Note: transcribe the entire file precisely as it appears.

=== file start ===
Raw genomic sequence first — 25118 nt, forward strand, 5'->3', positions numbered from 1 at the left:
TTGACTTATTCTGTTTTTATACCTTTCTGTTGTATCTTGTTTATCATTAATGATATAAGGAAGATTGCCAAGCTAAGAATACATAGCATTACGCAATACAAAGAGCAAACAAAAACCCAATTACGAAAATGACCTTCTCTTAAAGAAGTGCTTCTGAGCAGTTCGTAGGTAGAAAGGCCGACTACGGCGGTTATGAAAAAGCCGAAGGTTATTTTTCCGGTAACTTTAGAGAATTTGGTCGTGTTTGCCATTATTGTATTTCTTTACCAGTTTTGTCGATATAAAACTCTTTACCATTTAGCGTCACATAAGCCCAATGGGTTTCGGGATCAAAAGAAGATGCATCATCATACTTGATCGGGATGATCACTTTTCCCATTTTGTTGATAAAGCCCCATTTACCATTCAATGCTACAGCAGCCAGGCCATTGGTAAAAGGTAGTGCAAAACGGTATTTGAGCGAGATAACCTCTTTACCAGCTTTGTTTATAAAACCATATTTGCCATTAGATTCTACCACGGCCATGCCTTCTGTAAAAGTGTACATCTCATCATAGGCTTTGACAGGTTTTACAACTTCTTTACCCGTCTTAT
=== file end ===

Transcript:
Raw genomic sequence first — 25118 nt, forward strand, 5'->3', positions numbered from 1 at the left:
TTGACTTATTCTGTTTTTATACCTTTCTGTTGTATCTTGTTTATCATTAATGATATAAGGAAGATTGCCAAGCTAAGAATACATAGCATTACGCAATACAAAGAGCAAACAAAAACCCAATTACGAAAATGACCTTCTCTTAAAGAAGTGCTTCTGAGCAGTTCGTAGGTAGAAAGGCCGACTACGGCGGTTATGAAAAAGCCGAAGGTTATTTTTCCGGTAACTTTAGAGAATTTGGTCGTGTTTGCCATTATTGTATTTCTTTACCAGTTTTGTCGATATAAAACTCTTTACCATTTAGCGTCACATAAGCCCAATGGGTTTCGGGATCAAAAGAAGATGCATCATCATACTTGATCGGGATGATCACTTTTCCCATTTTGTTGATAAAGCCCCATTTACCATTCAATGCTACAGCAGCCAGGCCATTGGTAAAAGGTAGTGCAAAACGGTATTTGAGCGAGATAACCTCTTTACCAGCTTTGTTTATAAAACCATATTTGCCATTAGATTCTACCACGGCCATGCCTTCTGTAAAAGTGTACATCTCATCATAGGCTTTGACAGGTTTTACAACTTCTTTACCCGTCTTAT